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Gay couples get licenses, Kentucky clerk seeks martyrdom

A gay couple emerged from a county clerk’s office in Morehead, Kentucky, with a marriage license in hand early on Sept. 4, embracing and crying, as the defiant clerk who runs the office remained jailed for repeatedly refusing to allow the licenses to be issued.

Rowan County Clerk Kim Davis has insisted that forcing her to affirm same-sex marriage violates her religious convictions as a born-again, fundamentalist Christian. To date, she’s lost her fight at every level of federal court, including the U.S. Supreme Court.

After being denied a marriage license four times prior, William Smith Jr. and James Yates, a couple for nearly a decade, were the first to receive one in Rowan County. Deputy clerk Brian Mason issued the license, congratulating the couple and shaking their hands as he smiled.

“This means at least for this area that civil rights are civil rights and they are not subject to belief,” Yates said.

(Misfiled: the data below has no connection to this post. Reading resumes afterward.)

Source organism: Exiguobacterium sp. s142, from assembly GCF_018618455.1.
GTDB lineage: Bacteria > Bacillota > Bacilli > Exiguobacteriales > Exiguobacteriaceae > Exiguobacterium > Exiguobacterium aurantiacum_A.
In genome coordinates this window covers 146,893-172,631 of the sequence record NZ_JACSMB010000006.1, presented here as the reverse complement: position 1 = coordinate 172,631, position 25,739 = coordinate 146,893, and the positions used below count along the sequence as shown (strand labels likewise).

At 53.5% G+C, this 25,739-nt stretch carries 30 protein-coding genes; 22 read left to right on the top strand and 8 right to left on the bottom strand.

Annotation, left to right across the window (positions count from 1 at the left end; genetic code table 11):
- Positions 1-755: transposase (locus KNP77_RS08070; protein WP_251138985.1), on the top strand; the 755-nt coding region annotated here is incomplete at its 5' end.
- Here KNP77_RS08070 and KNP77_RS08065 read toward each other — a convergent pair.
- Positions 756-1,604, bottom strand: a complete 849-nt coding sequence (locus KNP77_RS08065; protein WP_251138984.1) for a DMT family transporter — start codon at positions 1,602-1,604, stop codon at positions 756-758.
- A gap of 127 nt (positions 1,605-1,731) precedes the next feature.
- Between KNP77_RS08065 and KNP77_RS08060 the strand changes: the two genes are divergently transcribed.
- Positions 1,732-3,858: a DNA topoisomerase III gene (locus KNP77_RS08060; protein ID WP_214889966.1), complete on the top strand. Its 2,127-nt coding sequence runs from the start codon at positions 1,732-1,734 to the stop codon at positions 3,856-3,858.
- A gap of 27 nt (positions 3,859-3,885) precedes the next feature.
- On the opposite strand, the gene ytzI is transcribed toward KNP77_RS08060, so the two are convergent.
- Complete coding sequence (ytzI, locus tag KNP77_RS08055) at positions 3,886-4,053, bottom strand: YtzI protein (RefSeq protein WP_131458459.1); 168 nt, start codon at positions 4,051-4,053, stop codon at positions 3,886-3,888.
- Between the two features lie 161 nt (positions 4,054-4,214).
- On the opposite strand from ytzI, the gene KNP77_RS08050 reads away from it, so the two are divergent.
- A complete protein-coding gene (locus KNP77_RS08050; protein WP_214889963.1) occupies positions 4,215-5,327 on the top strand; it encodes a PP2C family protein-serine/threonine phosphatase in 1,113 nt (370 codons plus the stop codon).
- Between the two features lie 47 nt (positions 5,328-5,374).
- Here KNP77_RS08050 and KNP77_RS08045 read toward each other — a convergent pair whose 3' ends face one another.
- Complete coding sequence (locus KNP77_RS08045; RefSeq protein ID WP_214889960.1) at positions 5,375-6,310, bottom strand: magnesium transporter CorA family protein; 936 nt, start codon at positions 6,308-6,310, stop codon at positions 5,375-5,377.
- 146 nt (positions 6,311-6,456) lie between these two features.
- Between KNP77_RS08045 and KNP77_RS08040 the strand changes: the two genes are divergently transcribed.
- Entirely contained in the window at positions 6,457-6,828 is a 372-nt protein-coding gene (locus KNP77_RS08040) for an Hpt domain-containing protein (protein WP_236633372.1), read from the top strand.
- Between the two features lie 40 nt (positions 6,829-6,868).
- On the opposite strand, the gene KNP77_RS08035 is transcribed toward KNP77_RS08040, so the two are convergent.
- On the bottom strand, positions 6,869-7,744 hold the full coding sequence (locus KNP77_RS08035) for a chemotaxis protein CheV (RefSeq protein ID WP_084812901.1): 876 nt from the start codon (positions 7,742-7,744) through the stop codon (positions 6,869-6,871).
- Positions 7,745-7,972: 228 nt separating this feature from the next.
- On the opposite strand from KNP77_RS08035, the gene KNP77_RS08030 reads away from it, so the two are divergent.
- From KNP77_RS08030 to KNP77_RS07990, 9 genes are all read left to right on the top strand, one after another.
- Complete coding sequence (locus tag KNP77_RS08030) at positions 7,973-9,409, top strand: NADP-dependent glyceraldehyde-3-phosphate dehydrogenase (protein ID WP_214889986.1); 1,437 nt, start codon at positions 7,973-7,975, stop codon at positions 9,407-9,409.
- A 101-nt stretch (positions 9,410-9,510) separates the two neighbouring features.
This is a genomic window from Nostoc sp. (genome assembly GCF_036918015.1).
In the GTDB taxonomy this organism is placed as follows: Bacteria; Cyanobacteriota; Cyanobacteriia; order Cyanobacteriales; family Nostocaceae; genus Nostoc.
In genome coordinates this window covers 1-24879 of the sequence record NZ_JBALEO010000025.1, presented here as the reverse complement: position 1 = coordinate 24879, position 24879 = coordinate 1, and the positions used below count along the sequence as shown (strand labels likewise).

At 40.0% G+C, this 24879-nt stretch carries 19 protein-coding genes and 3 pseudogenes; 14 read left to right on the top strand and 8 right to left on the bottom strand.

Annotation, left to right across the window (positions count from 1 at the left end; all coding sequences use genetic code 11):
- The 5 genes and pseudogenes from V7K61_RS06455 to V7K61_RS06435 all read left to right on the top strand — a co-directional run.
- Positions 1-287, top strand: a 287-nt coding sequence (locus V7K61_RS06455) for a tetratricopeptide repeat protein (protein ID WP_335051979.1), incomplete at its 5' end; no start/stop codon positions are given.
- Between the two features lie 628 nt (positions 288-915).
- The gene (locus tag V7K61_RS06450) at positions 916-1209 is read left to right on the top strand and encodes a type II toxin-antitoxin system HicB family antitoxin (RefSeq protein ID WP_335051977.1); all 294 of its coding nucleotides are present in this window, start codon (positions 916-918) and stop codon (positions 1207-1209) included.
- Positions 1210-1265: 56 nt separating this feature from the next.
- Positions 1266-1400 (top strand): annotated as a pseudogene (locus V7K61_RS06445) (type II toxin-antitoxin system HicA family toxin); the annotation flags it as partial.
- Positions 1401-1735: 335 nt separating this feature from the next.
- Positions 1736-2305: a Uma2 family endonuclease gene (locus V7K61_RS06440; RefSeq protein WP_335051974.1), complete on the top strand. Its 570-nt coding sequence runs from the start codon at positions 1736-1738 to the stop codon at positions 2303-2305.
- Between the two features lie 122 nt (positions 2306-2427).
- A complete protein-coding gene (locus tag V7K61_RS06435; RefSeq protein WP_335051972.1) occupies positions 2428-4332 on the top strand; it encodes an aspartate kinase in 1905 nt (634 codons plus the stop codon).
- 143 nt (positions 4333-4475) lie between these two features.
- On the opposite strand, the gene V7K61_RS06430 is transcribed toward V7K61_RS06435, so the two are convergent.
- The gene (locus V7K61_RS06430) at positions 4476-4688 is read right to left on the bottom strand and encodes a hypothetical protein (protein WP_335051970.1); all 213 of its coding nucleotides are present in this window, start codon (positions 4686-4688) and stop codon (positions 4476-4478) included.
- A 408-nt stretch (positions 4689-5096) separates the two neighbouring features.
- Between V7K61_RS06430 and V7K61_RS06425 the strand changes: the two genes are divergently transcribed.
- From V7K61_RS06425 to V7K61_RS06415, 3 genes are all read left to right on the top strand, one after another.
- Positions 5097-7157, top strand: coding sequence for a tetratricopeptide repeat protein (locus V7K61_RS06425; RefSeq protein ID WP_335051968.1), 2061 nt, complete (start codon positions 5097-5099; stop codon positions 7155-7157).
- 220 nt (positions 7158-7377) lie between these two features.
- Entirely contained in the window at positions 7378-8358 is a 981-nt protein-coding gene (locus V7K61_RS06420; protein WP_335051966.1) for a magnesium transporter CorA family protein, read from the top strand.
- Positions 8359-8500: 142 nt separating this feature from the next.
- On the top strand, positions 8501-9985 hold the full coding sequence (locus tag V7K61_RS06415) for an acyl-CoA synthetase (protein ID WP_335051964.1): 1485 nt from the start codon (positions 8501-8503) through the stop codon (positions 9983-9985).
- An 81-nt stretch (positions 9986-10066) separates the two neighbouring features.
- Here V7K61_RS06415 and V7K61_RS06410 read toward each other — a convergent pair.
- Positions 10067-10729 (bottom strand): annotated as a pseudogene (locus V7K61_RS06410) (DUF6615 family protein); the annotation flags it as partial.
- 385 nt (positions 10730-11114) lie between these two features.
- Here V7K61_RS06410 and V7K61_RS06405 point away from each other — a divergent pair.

A crowd of supporters cheered outside as the couple left, while a street preacher rained down words of condemnation. Yates and Smith said they are trying to choose between two wedding dates and plan a small ceremony at the home of Yates’ parents.

The licenses were issued after five of Davis’ deputy clerks agreed to provide them. The lone holdout in the office was Davis’ son, Nathan Davis. And Kim Davis’ office was dark as the first license was issued.

That’s because Kim Davis, at the time, was in jail for contempt of court.

In contempt

During a hearing the day before, U.S. District Judge David Bunning ordered Davis to be taken to jail unless she promised not to interfere with her employees issuing licenses. She refused, citing her Christian beliefs.

Speaking to reporters, Davis’ fourth husband, Joe Davis, held a sign saying, “Welcome to Sodom and Gomorrah.” He said his wife was in good spirits after her first night in jail.

Kim Davis would spend four more nights in jail before Bunning released her on Sept. 8.

During that time, Davis, through her legal representation at the ultra-right-wing Liberty Counsel, sought legislative relief from abiding by federal law and the federal order. But Democratic Gov. Steve Beshear refused to call a special session of the Legislature, which will not convene until January 2016.

‘A good person’

Davis, an Apostolic Christian, wept during her testimony in court on Sept. 3, telling the judge she was “always a good person” and that she gave her heart to the Lord in 2011 and “promised to love Him with all my heart, mind and soul because I wanted to make heaven my home.”